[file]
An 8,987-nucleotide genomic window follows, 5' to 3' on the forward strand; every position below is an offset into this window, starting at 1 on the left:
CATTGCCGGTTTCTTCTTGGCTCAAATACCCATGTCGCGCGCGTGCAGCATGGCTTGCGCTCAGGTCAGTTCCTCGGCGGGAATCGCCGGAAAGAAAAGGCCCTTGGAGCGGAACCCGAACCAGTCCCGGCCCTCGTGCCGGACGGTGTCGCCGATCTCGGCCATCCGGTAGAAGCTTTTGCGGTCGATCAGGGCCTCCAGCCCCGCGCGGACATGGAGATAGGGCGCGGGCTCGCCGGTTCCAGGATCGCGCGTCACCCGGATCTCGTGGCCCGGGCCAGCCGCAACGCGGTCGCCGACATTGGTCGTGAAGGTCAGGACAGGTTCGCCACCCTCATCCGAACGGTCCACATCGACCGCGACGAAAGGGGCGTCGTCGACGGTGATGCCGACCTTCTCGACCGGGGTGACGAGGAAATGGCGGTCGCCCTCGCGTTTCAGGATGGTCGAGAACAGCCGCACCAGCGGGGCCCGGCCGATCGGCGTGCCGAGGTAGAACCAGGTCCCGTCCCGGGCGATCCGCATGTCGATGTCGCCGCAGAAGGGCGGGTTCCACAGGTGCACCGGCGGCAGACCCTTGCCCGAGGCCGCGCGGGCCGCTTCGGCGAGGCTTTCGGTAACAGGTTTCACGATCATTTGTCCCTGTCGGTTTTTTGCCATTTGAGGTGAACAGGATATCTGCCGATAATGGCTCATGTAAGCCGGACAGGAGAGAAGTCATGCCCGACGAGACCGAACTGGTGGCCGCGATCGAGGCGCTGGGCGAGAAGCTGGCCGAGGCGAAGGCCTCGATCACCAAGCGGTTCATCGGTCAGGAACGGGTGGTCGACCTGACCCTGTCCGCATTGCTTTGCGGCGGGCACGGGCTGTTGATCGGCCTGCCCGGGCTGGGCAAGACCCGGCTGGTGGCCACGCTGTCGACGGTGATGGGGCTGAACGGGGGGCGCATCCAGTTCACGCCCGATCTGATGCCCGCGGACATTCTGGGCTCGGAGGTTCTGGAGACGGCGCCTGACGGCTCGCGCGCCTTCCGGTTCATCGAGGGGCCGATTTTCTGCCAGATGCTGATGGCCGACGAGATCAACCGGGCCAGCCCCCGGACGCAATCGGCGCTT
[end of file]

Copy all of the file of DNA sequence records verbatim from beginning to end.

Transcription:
An 8,987-nucleotide genomic window follows, 5' to 3' on the forward strand; every position below is an offset into this window, starting at 1 on the left:
CATTGCCGGTTTCTTCTTGGCTCAAATACCCATGTCGCGCGCGTGCAGCATGGCTTGCGCTCAGGTCAGTTCCTCGGCGGGAATCGCCGGAAAGAAAAGGCCCTTGGAGCGGAACCCGAACCAGTCCCGGCCCTCGTGCCGGACGGTGTCGCCGATCTCGGCCATCCGGTAGAAGCTTTTGCGGTCGATCAGGGCCTCCAGCCCCGCGCGGACATGGAGATAGGGCGCGGGCTCGCCGGTTCCAGGATCGCGCGTCACCCGGATCTCGTGGCCCGGGCCAGCCGCAACGCGGTCGCCGACATTGGTCGTGAAGGTCAGGACAGGTTCGCCACCCTCATCCGAACGGTCCACATCGACCGCGACGAAAGGGGCGTCGTCGACGGTGATGCCGACCTTCTCGACCGGGGTGACGAGGAAATGGCGGTCGCCCTCGCGTTTCAGGATGGTCGAGAACAGCCGCACCAGCGGGGCCCGGCCGATCGGCGTGCCGAGGTAGAACCAGGTCCCGTCCCGGGCGATCCGCATGTCGATGTCGCCGCAGAAGGGCGGGTTCCACAGGTGCACCGGCGGCAGACCCTTGCCCGAGGCCGCGCGGGCCGCTTCGGCGAGGCTTTCGGTAACAGGTTTCACGATCATTTGTCCCTGTCGGTTTTTTGCCATTTGAGGTGAACAGGATATCTGCCGATAATGGCTCATGTAAGCCGGACAGGAGAGAAGTCATGCCCGACGAGACCGAACTGGTGGCCGCGATCGAGGCGCTGGGCGAGAAGCTGGCCGAGGCGAAGGCCTCGATCACCAAGCGGTTCATCGGTCAGGAACGGGTGGTCGACCTGACCCTGTCCGCATTGCTTTGCGGCGGGCACGGGCTGTTGATCGGCCTGCCCGGGCTGGGCAAGACCCGGCTGGTGGCCACGCTGTCGACGGTGATGGGGCTGAACGGGGGGCGCATCCAGTTCACGCCCGATCTGATGCCCGCGGACATTCTGGGCTCGGAGGTTCTGGAGACGGCGCCTGACGGCTCGCGCGCCTTCCGGTTCATCGAGGGGCCGATTTTCTGCCAGATGCTGATGGCCGACGAGATCAACCGGGCCAGCCCCCGGACGCAATCGGCGCTT